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Dear Ed,

Well, that's it. Your weekly series about Liberal Democrat political philosophy has come to an end.

I very much hope you enjoyed reading and sticking through to the end. If you did, and so think others might enjoy it too, would you mind sharing the sign-up form with them? It's here

If it's ok, I may send you a very occasional further update when there's relevant news, such as a great new article or book out about liberalism. If that's not ok, just see the links at the end.

Because of the nature of the content - looking backwards to the roots of Liberal Democrat philosophy, I'm well aware that it has somewhat neglected topics which we might, and even should, now think are important but which did not play a large part in the formation of the party's philosophy.

Issues around diversity and inclusion are the most striking example of this. Although Liberal Democrats and Liberals before them like to point to the party's innovation in many areas, and it is often true that the party played a key role in changing wider thoughts and attitudes, it's also true that this role has in the past been pretty limited when it comes to strands of thought such as feminism or racial equality. 

Path-breaking 19th century thinkers on women's rights, such as Barbara Bodichon, did interact with the more progressive Liberals of the time, but with one or two exceptions such as JS Mill's The Subjection of Women, it was really a case of Liberalism belatedly adopting that which her and others outside the party had pioneered.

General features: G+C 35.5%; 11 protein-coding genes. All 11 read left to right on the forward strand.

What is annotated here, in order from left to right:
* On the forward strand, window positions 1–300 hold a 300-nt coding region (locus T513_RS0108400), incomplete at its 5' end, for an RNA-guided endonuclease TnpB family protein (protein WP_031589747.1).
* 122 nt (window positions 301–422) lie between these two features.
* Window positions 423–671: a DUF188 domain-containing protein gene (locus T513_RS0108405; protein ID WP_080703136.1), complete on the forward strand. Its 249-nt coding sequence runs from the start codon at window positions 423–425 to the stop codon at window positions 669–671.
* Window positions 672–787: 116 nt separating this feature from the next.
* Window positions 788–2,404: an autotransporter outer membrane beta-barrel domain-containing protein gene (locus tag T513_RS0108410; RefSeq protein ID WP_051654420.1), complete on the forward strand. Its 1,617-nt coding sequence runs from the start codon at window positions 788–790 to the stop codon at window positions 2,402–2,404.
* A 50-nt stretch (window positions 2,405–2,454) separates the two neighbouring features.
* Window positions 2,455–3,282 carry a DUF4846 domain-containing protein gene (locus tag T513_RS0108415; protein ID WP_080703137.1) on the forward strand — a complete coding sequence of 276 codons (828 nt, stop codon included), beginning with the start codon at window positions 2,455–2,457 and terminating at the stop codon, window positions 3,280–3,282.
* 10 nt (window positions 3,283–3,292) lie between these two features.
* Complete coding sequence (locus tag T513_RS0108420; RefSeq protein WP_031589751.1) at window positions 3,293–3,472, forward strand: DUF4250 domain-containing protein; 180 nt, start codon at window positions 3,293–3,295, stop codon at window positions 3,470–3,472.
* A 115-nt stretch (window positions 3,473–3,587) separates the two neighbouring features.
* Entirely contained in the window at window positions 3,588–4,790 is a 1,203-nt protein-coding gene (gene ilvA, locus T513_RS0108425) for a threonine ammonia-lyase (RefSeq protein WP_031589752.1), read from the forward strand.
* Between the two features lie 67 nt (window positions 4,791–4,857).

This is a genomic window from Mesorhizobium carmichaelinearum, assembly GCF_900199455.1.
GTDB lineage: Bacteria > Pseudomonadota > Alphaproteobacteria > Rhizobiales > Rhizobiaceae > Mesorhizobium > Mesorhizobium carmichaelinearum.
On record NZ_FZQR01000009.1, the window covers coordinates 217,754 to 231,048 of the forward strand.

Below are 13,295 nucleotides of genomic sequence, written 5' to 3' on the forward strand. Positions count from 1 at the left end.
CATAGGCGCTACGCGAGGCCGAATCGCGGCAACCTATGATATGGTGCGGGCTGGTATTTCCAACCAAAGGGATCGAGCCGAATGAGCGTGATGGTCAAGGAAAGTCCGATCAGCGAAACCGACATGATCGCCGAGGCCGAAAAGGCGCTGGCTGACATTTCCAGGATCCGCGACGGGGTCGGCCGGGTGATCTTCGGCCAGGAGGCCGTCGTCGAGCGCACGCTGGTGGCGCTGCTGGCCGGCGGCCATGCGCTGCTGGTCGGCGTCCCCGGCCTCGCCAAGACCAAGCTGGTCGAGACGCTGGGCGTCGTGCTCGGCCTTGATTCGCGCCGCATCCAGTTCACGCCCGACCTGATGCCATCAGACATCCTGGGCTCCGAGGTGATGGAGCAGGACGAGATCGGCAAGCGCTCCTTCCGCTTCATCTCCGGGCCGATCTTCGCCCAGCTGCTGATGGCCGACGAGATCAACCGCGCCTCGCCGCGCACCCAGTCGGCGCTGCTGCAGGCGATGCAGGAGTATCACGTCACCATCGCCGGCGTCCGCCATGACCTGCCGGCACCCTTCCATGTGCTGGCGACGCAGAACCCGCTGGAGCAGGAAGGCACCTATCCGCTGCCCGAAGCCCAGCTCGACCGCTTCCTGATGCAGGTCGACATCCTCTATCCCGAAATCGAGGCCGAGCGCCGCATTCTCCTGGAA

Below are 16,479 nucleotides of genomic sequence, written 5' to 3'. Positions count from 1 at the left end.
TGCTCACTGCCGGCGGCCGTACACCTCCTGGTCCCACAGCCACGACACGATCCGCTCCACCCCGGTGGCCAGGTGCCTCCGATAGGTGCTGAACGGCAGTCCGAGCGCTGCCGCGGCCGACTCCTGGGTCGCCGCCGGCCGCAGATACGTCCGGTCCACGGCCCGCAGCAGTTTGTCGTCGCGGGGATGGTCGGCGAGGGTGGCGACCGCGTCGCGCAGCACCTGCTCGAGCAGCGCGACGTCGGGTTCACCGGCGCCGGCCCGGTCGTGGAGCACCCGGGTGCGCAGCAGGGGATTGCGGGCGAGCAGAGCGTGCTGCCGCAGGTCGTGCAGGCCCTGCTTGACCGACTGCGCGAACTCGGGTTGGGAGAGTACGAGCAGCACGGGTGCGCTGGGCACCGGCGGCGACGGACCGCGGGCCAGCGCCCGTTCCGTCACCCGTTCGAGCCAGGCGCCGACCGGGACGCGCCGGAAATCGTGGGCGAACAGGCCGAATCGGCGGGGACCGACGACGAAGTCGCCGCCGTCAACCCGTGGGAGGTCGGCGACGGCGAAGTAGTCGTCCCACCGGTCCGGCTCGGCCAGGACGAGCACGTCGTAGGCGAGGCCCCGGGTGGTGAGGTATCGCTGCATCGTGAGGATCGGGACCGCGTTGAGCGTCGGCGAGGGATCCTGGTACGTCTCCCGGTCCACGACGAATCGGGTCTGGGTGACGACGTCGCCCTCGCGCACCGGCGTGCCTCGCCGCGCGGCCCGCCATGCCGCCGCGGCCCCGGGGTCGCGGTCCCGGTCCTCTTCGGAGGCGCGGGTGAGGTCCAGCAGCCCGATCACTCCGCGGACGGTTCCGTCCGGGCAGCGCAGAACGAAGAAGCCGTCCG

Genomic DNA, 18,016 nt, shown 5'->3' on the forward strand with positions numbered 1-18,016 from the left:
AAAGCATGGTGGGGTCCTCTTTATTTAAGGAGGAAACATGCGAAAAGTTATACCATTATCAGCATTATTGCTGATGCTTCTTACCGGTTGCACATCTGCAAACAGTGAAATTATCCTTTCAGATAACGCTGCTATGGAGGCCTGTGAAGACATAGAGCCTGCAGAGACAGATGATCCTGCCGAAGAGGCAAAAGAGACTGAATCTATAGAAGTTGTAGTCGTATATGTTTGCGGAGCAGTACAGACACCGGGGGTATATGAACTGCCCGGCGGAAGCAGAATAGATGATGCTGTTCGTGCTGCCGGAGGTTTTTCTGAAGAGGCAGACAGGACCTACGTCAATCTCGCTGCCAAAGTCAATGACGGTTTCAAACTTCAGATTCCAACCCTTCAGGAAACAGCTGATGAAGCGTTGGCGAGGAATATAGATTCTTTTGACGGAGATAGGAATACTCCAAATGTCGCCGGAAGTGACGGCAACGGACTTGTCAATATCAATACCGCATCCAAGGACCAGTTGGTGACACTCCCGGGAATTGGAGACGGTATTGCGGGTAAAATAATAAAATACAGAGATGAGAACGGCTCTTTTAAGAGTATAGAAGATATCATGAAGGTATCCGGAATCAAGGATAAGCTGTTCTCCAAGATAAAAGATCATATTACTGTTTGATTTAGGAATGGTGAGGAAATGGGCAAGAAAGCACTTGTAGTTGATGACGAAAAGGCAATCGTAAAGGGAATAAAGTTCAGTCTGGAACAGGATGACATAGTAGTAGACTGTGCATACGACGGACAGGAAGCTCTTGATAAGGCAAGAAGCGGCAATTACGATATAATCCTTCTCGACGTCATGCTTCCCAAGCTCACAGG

Similarly, this series has by its nature tended to downplay what the party currently thinks. I hope the series has given you helpful context for many of our contemporary debates over policy. 

So for two pieces of suggested follow-up reading, I give you in particular:
  • The party's latest general election manifesto (along with the older ones if you're interested)
  • Women and Liberalism - a special edition of the Journal of Liberal History which includes an excellent piece on the relationship between liberalism and feminism, including the tensions between a focus on the individual and on the group, amongst other articles.
You might also be interested in Conrad Russell's An Intelligent Person's Guide to Liberalism which is still very relevant and clearly set out. It can be a little hard to get hold of, so keep an eye out for when the second-hand price drops to reasonable levels!

Much more easy to get hold of is the classic by John Stuart Mill with Harriet Taylor, On Liberty - including as a free e-book. Also to be recommended is the concise volume Liberalism: A Very Short Introduction by Michael Freeden and the Liberal Democrat History Group's Liberalism.

If you're interested in more contemporary news about the Liberal Democrats, there's always my monthly newsletter Liberal Democrat Newswire.

Thank you once again to Duncan Brack and his colleagues for allowing me to rely so heavily on the Liberal Democrat History Group's work, including the now out of print Dictionary of Liberal History. If you are not a member of the group, you should be; membership comes with a subscription to the excellent quarterly Journal of Liberal History.

Best wishes,

Mark
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Sent by Mark Pack, 2a Heathville Road, London, N19 3AJ - contact information here.